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From: Emil Dotchevski (emildotchevski_at_[hidden])
Date: 2020-11-28 21:35:53

On Sat, Nov 28, 2020 at 5:23 AM Rainer Deyke via Boost <
boost_at_[hidden]> wrote:
> On 28.11.20 00:25, Emil Dotchevski via Boost wrote:
> > Deleting support for C++11 and older versions means breaking user code.
> > Therefore, forking means fracturing of the community. I don't see how
> > is helpful to the users.
> The current status quo is that individual library maintainers can choose
> to drop support for old C++ standards at any time. This means that user
> are often stuck on a specific version of the 1.x line.

You're trying to say that the status quo is to break user code. The actual
status quo is to have the option to break user code. Above, you're arguing
that breaking user code sucks for the users. Agreed.

> One of the big weaknesses of Boost, from a user perspective, is the way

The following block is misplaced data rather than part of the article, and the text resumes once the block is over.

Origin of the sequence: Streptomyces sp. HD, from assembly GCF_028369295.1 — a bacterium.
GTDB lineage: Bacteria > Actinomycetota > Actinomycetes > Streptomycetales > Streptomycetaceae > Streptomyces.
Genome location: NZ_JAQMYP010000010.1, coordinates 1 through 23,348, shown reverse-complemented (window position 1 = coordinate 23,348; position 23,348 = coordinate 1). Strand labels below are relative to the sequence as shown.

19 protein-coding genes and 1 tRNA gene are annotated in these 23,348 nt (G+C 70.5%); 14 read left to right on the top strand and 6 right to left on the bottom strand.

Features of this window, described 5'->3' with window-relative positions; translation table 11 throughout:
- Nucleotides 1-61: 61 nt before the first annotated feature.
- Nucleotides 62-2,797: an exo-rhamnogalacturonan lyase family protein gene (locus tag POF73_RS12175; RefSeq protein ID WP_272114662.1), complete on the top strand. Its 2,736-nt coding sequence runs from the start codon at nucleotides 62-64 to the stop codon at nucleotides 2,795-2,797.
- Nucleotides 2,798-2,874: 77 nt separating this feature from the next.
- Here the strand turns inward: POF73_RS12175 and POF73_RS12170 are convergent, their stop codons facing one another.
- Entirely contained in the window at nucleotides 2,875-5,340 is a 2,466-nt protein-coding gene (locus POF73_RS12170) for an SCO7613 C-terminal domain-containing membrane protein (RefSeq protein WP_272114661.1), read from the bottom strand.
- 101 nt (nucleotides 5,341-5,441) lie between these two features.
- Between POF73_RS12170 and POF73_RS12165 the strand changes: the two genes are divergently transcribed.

> releases are handled, with each release potentially containing breaking
> changes bundled along with the bug fixes and new features. What I'd
> really like to see is a policy where breaking changes are reserved for
> major (x.0) versions, with minor (x.y) versions only containing bug
> fixes and backwards-compatible new features. Since the major versions
> aren't expected to be completely backwards-compatible, they could make
> relatively bold changes like dropping obsolete libraries.
> (The drawback of this approach is of course that on the developer side
> it's a lot more work to support multiple versions of a library in
> parallel. I have deliberately taken a user-centric view here.)

This can be done at the library level. The "drawback" is that the library
developer who breaks user code has more work to do, which in my mind is

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